By ye Governour and Capt Generall of Virginia ~ To all to whom these presents shall come Greeting in our Lord God Everlasting Know yee that I George Yardley Knight Governour and Capt Generall of Virginia by vertue of ye great Charter of orders and lawes concluded on in a great and generall Quarter Court by the Treasure Councill and Company of Adventurers and planters for this first Southern Colony of Virginia (according to ye authority granted them by his Majestie under ye great seal) and by them dated at London the sixteenth of November 1618, and directed to my self and ye Councill of State here resident do with the approbation and Consent of ye same Councill who are Joyned in Comicon with me give and grant to Samuel Jourdan of Charles Citty in Virga gent an ancient planter who hath above ten years Compleat in this Colony and performed all services to ye Colony that might any way [---?] him and to his heirs and assignes for ever for part of his first Generall divident to be augmented and doubled to him by ye Company, when he shall once throughly have planted and peopled the same, four hundred and fifty acres of Land, one hundred acres in his own personall right, and out of ye rules of Justices, equity, and reason, and because ye Company themselves have given us presidents in ye like [land?] in ye personall [---?] of Cecily his wife an ancient planter also, of nine years [---?] one hundred acres more and the other two hundred and fifty acres in recompence of his transportacon out of England at his own charges of five servants namely John [Daires?] who arrived in ye year 1617 for whose passage the said Samuel hath paid to ye Cape mercts. Thomas [---erd?] ye bound [apprentice] to ye said Samuel by Indenture bearing date in England 8th: of October 1617. Robert Marshall brought out of England by Capt George Bargrave in May 1619. at ye Costs of the said Saml Jordan Alice Wad that came over ye same year in the George for whose transportacon he paid ye Cape merchants Likewise, and Thomas Sted that arrived out of ye faukcon in July 1620. which four hundred and fifty acres of Land Samuel Jordan maketh choice of in three severall places, first of one howse and fifty acres of Land called ___illes Point scituate in Charles hundred aforesaid bordering East upon ye great River west upon ye main Land south upon John Rolfes Ground and North upon ye Land of Capt John Wardeef, secondly in ye hundred last mencon'd one tenement containing twelve acres which abuts north upon the great River, East upon a swamp and south and west is incompassed by Martins hope, now in ye tenure of Capt. John Martin master of ye ordinance, and thirdly, three hundred eighty and eight acres being the remainder of ye said four hundred and fifty acres in or near upon Sandys his hundred bordering towards ye East upon ye land of Temperance Baley west upon Capt John Woodliefs Land south upon ye great River, and north upon ye main Land To have and to hold ye said four hundred and fifty acres of Land with the appurtenances and with his due share of all mines and mineralls therin contained and with all rights and priveledges of hunting hawking fishing and fowling and others within ye precincts, and upon ye borders of ye said three severall parcells of ground To ye sole and proper use benefitt and behalf of ye said Samuel Jordan his heirs and assignes for ever in as large and ample manner to all intents and purposes, as is exprest in the said Great Charter or by consequence may Justly be collected out of ye same or out of his Majesties Letters patents whereon It is grounded yeilding and paying to ye said Treasurer and Company and to their successors for ever yearly at ye feast of St Michael the Archangell for every fifty acres of all ye Land abovemencon'd the fee Rent of one shilling provided that his foresaid three hundred Eighty and eight acres in or near Sandis hundred aforesd do extend in a right line upon ye bank of ye same great River, not above _______ pole, at sixteen foot and half the pole In witness whereof I have to these presents sett my hand and the great seal of ye Colony. Given at James Citty ye tenth day of December in ye years of ye Reign of our Sovereign Lord James by ye Grace of God King of England Scotland ffrance and Ireland defender of ye faith &c. vist of England ye eighteenth, and of Scotland the four and fiftieth In ye year of our Lord God 1620. and _______ of this plantacon George Yardley [Ts -o-y? secr?] This patent is Certified [to?] the Treasurey me [Lawr?] Hulett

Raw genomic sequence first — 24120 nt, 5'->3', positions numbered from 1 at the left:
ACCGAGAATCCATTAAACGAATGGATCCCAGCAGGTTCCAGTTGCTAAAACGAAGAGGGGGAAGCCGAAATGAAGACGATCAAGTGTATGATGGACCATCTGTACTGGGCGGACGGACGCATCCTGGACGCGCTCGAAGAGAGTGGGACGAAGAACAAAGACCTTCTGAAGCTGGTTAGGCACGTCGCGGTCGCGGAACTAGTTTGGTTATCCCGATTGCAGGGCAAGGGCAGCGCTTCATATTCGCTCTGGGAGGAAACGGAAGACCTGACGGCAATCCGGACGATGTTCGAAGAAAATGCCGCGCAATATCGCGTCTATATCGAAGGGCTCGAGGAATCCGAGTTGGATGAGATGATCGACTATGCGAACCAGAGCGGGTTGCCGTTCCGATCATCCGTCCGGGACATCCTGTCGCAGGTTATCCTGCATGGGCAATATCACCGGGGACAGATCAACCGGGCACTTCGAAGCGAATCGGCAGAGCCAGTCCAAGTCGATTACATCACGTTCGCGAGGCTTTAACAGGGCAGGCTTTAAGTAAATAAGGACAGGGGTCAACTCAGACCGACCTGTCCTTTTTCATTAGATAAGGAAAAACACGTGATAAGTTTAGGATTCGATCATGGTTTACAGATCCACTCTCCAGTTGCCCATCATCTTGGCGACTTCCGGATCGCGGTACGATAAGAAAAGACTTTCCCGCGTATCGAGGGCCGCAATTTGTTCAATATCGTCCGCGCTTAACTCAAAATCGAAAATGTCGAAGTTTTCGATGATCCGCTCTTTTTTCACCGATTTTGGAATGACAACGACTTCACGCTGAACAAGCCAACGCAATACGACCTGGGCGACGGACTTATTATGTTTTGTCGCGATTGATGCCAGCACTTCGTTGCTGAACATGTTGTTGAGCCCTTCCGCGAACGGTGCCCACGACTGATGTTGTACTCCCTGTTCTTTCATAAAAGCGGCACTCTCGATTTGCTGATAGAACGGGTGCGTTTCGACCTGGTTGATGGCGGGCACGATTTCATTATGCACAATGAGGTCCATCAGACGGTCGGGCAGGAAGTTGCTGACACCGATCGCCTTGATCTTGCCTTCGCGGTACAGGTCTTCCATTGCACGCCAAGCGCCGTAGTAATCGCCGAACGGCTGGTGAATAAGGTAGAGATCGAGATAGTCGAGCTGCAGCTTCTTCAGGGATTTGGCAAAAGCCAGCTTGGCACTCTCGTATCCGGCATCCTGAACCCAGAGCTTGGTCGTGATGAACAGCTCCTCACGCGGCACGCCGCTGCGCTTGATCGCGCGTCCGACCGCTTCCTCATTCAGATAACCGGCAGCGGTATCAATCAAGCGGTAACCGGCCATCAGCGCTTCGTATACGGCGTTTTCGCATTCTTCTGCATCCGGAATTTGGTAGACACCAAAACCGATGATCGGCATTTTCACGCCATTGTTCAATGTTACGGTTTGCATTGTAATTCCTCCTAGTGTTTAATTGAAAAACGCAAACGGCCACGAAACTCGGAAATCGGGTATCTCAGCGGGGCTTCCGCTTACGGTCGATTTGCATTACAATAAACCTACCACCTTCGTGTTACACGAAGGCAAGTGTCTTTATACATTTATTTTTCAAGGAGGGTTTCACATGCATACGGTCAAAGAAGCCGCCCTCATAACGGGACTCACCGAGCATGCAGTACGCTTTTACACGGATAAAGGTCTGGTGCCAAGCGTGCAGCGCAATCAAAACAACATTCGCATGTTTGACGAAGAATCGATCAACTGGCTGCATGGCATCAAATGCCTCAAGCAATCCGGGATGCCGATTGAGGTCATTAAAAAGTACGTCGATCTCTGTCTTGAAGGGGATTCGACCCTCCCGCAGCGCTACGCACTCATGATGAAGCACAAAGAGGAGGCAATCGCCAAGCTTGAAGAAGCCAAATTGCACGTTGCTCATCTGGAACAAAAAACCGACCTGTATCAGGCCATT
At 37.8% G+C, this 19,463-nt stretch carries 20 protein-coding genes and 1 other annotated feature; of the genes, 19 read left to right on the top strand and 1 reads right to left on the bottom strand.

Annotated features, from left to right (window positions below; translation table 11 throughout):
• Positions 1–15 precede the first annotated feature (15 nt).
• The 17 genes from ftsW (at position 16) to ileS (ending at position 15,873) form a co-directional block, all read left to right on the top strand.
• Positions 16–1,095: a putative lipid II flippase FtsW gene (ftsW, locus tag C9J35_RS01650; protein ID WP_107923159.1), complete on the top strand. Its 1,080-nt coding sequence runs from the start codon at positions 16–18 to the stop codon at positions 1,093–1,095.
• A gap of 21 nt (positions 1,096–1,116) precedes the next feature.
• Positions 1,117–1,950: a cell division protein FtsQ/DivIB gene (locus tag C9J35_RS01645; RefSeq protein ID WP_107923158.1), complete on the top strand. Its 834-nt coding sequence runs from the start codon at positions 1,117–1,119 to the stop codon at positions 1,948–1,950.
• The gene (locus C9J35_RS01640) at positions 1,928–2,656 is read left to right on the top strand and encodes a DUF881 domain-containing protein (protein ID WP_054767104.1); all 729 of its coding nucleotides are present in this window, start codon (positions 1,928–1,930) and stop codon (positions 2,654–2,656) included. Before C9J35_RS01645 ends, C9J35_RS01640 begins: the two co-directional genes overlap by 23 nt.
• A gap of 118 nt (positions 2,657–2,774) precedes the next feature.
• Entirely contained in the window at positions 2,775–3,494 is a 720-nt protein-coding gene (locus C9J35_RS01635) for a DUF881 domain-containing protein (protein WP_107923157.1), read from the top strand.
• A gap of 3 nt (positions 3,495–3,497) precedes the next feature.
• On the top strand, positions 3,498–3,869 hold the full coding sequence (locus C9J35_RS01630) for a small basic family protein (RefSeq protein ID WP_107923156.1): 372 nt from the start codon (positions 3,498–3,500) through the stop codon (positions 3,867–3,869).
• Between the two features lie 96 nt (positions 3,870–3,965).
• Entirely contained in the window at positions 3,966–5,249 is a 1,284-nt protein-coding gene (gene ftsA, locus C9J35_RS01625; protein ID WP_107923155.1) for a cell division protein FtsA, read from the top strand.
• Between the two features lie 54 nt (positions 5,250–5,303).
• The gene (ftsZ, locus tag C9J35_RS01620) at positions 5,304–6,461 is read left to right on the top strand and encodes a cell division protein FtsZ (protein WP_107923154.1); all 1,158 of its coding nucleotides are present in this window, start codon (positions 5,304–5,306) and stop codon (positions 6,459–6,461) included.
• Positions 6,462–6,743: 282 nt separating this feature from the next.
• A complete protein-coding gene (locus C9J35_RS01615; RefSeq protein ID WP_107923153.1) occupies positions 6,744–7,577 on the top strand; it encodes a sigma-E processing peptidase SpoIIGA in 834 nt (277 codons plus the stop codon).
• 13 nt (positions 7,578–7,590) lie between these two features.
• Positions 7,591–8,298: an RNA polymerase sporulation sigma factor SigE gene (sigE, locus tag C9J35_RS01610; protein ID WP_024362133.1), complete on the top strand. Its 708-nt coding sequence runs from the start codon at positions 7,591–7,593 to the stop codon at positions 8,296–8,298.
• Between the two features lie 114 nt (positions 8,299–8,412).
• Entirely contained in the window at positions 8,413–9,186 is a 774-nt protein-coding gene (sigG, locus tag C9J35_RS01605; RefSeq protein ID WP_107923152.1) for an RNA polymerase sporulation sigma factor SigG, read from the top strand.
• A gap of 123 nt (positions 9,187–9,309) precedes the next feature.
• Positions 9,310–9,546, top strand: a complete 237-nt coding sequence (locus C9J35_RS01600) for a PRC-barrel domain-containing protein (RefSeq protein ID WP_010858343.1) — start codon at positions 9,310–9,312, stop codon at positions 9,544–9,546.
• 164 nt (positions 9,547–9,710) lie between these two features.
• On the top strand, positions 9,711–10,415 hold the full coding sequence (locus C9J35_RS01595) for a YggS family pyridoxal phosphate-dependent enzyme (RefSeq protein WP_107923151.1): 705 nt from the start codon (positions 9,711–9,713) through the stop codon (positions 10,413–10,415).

At a Generall Court held at James City October 1690 Present The Right Honorable ffrancis Nicholson Esqr their [Majesties?] Lieut Governor and Councill The foregoing patent was admitted to Record at ye request of mr Richard ..... ; ye patent being for four hundred and fifty acres of Land in Charles Citty County granted to mr Samuel Jordan in anno 1620: which is Truely recorded Test [?] Beverley & [W?] [--ward?] [---?]